Soul’s also active up at City of Ink—the urban tattoo shop located at 323 Castleberry Hill. There’s a lot of great art being produced up there. His arms bear witness to this. He’s fervent about black tattoo artists getting the respect they deserve. “There are a lot of up and coming artists there—some as young as twenty two and twenty three years old,” he says. “Very talented. The tattoo industry as a whole can be very racist. Most people don’t realize it, but there’s an art and a science when it comes to tattooing on black skin.” He gives me a closer look at the Tubman tattoo. It was done by legendary tattoo artist Miya Bailey, co-owner of City Of Ink. “For me, having tattoos is like collecting art.” Soul has a pretty good collection so far.
Currently, Soul and some other artists from the Castleberry Hill circle are also working on a newsletter. He calls it a guerrilla grass roots effort. “It’s a diverse group of artists. Nobody comes from money. But we all come together. Makes us stronger—” he laughs, “like Voltron—it’s really a chance to try and professionalize our movement.” As for the near future, Soul’s artist’s plate is pretty full. He’s got a cancer awareness project lined up for the end of March. In April he’ll be working on a 420 show for the stoners. And in June—a black pin up show. Cool. He’s also got some personal projects, too. He shows me a sketch he’s been working on. It’s the text for a memorial piece in honor of one of his friends. It’s a collaborative work. His fellow artist, Goldi Gold, is working on the portrait to go with it.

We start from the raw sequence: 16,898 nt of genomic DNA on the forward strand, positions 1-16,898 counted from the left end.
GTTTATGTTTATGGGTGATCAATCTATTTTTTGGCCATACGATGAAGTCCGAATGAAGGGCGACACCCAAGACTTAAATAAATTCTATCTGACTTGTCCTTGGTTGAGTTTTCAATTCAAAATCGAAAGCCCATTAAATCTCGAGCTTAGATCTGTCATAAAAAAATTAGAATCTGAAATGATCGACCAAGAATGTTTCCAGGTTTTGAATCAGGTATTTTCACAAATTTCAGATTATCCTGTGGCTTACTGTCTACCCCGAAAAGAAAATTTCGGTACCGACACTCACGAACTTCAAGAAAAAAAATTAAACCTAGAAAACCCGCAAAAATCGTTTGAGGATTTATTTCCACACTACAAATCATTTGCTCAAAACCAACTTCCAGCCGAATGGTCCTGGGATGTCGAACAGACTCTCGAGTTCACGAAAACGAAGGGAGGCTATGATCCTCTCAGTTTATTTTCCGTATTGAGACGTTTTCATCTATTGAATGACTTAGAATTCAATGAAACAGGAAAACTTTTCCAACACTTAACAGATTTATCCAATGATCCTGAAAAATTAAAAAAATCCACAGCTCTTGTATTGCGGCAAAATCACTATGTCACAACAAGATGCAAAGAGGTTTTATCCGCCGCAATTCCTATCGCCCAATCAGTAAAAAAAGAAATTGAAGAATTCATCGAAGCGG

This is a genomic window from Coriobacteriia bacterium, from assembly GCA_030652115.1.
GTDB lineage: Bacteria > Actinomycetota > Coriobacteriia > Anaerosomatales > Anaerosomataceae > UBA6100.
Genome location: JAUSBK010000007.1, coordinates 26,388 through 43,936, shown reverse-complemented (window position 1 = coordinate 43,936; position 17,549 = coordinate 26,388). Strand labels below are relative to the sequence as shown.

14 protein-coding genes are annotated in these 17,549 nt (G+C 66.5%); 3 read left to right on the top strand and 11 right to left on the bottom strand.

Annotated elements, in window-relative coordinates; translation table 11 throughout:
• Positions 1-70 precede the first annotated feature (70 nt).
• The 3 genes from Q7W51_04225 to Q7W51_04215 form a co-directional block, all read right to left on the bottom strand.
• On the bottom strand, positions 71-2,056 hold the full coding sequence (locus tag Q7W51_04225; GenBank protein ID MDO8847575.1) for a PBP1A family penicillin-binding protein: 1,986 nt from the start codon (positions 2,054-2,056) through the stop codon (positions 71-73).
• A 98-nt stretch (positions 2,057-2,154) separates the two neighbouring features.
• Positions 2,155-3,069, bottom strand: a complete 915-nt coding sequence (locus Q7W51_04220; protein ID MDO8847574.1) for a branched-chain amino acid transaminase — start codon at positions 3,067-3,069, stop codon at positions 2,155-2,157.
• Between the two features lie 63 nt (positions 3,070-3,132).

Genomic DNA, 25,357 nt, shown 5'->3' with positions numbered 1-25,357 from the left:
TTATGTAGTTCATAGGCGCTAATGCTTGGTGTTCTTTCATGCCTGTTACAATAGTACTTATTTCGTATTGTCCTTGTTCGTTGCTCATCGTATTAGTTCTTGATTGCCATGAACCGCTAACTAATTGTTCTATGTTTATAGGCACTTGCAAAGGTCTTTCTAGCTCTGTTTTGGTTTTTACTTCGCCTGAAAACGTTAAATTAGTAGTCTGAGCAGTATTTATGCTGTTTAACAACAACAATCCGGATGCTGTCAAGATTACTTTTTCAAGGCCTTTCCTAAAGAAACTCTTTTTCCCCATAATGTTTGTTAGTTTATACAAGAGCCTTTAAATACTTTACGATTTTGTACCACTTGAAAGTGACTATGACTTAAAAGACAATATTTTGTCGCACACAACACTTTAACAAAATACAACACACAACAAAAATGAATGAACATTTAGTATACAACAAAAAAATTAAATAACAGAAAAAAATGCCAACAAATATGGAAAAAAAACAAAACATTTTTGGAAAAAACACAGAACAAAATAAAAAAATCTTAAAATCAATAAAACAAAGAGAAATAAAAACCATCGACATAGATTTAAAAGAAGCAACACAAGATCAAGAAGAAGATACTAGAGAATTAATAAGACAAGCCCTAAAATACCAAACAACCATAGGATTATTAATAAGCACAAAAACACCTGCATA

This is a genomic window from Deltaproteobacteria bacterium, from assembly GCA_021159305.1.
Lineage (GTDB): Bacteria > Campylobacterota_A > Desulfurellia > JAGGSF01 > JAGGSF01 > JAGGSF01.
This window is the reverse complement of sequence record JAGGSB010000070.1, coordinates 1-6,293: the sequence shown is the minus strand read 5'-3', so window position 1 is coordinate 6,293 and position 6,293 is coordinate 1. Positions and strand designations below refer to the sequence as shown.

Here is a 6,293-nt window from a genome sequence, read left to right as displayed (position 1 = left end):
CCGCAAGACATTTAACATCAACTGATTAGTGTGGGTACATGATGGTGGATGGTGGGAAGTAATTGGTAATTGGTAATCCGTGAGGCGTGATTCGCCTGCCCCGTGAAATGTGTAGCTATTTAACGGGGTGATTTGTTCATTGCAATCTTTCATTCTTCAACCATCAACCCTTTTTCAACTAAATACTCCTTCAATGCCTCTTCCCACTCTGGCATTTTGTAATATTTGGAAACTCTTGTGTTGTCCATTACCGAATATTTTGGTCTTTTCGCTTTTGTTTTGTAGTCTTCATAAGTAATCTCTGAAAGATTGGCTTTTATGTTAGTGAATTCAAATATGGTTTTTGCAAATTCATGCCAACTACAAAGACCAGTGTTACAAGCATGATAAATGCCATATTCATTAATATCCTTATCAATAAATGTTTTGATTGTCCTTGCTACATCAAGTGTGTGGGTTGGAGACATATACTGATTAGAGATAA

With his current success, what does Soul have next in mind? “I’m sort of going backwards,” he says. “I started out exploring life through Fine Art. With Graphic Design, I’ve gotten a little off track. I want to work on some more personal expression. But you’ve got to keep the lights on. It’s a Catch 22—business versus purpose. But I’m finally at the point in my career where I can say, ‘No.’ Early on, I took every job I could get. I’m not everybody’s creative savior anymore—only those with a budget to be saved. I’ve finally got time for more personal work.” And if Soul could be anywhere he wanted—where would he like to be? He answers so fast, I know he’s already been thinking about his escape. “I wouldn’t be on a phone. I’d disappear for four or five days to some cabin in the woods—come back with a shit load of art—One with the earth again.”
From the wall behind him, the wise inner eye—half veiled by an orange kangol hat, looks down approvingly.
You can visit Kevin ‘Mr. Soul’ Harp at www.mistersoul216.com